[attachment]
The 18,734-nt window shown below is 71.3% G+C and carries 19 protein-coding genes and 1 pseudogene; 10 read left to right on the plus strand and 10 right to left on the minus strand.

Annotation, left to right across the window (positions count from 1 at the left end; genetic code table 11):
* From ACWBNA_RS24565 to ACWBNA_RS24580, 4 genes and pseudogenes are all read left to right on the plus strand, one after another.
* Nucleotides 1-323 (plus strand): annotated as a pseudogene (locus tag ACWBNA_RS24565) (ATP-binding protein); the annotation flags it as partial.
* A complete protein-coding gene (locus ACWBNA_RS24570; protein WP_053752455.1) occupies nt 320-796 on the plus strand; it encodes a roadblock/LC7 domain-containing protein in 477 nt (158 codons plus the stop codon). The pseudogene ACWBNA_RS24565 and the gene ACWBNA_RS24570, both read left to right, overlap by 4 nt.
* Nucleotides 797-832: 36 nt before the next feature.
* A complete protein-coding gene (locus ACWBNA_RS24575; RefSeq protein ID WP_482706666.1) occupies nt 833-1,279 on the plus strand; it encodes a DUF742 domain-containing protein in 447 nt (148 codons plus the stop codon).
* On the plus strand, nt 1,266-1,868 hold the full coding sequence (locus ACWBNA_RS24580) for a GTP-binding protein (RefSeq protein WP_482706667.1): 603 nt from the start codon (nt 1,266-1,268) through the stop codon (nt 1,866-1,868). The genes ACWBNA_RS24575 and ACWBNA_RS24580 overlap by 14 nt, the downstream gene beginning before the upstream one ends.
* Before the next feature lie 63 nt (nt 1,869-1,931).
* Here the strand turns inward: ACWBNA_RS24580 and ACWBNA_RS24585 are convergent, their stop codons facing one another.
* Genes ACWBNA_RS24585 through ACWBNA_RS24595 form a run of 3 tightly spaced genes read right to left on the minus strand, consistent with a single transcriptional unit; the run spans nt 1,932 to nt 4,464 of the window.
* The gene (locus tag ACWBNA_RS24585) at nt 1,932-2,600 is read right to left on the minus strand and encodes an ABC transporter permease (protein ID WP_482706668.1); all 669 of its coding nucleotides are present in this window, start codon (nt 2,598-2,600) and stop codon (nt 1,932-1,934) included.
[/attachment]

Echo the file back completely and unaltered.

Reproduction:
The 18,734-nt window shown below is 71.3% G+C and carries 19 protein-coding genes and 1 pseudogene; 10 read left to right on the plus strand and 10 right to left on the minus strand.

Annotation, left to right across the window (positions count from 1 at the left end; genetic code table 11):
* From ACWBNA_RS24565 to ACWBNA_RS24580, 4 genes and pseudogenes are all read left to right on the plus strand, one after another.
* Nucleotides 1-323 (plus strand): annotated as a pseudogene (locus tag ACWBNA_RS24565) (ATP-binding protein); the annotation flags it as partial.
* A complete protein-coding gene (locus ACWBNA_RS24570; protein WP_053752455.1) occupies nt 320-796 on the plus strand; it encodes a roadblock/LC7 domain-containing protein in 477 nt (158 codons plus the stop codon). The pseudogene ACWBNA_RS24565 and the gene ACWBNA_RS24570, both read left to right, overlap by 4 nt.
* Nucleotides 797-832: 36 nt before the next feature.
* A complete protein-coding gene (locus ACWBNA_RS24575; RefSeq protein ID WP_482706666.1) occupies nt 833-1,279 on the plus strand; it encodes a DUF742 domain-containing protein in 447 nt (148 codons plus the stop codon).
* On the plus strand, nt 1,266-1,868 hold the full coding sequence (locus ACWBNA_RS24580) for a GTP-binding protein (RefSeq protein WP_482706667.1): 603 nt from the start codon (nt 1,266-1,268) through the stop codon (nt 1,866-1,868). The genes ACWBNA_RS24575 and ACWBNA_RS24580 overlap by 14 nt, the downstream gene beginning before the upstream one ends.
* Before the next feature lie 63 nt (nt 1,869-1,931).
* Here the strand turns inward: ACWBNA_RS24580 and ACWBNA_RS24585 are convergent, their stop codons facing one another.
* Genes ACWBNA_RS24585 through ACWBNA_RS24595 form a run of 3 tightly spaced genes read right to left on the minus strand, consistent with a single transcriptional unit; the run spans nt 1,932 to nt 4,464 of the window.
* The gene (locus tag ACWBNA_RS24585) at nt 1,932-2,600 is read right to left on the minus strand and encodes an ABC transporter permease (protein ID WP_482706668.1); all 669 of its coding nucleotides are present in this window, start codon (nt 2,598-2,600) and stop codon (nt 1,932-1,934) included.